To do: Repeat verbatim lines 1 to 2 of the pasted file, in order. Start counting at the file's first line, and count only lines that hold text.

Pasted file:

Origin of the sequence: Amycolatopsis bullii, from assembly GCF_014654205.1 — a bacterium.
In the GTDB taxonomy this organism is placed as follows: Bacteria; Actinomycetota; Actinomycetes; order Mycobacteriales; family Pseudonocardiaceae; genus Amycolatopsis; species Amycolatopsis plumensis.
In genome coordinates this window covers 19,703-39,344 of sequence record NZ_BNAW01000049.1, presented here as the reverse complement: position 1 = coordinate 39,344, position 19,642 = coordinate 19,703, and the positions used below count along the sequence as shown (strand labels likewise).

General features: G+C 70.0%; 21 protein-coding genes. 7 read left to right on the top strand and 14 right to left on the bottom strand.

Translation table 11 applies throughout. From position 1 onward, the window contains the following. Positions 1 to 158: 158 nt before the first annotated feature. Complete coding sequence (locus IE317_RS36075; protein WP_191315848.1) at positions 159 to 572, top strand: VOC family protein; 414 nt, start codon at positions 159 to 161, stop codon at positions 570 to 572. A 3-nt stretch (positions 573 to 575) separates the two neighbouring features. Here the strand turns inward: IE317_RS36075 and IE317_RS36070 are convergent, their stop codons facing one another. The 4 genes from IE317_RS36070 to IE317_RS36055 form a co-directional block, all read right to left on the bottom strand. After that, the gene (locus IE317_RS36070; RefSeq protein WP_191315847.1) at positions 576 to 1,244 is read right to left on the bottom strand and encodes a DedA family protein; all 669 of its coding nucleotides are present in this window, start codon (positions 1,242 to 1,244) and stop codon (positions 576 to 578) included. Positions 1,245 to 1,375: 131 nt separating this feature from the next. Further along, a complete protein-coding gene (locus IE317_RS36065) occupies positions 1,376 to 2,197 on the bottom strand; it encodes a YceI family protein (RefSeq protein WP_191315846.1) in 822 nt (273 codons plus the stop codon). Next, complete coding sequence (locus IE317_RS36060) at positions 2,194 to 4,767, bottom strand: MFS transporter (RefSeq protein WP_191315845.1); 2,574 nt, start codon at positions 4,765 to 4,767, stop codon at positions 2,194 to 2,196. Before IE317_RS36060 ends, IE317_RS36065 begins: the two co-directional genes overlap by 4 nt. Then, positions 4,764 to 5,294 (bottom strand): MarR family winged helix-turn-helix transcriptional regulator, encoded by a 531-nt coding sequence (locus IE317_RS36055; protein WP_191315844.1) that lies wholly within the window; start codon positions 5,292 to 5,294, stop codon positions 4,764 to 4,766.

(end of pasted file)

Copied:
Origin of the sequence: Amycolatopsis bullii, from assembly GCF_014654205.1 — a bacterium.
In the GTDB taxonomy this organism is placed as follows: Bacteria; Actinomycetota; Actinomycetes; order Mycobacteriales; family Pseudonocardiaceae; genus Amycolatopsis; species Amycolatopsis plumensis.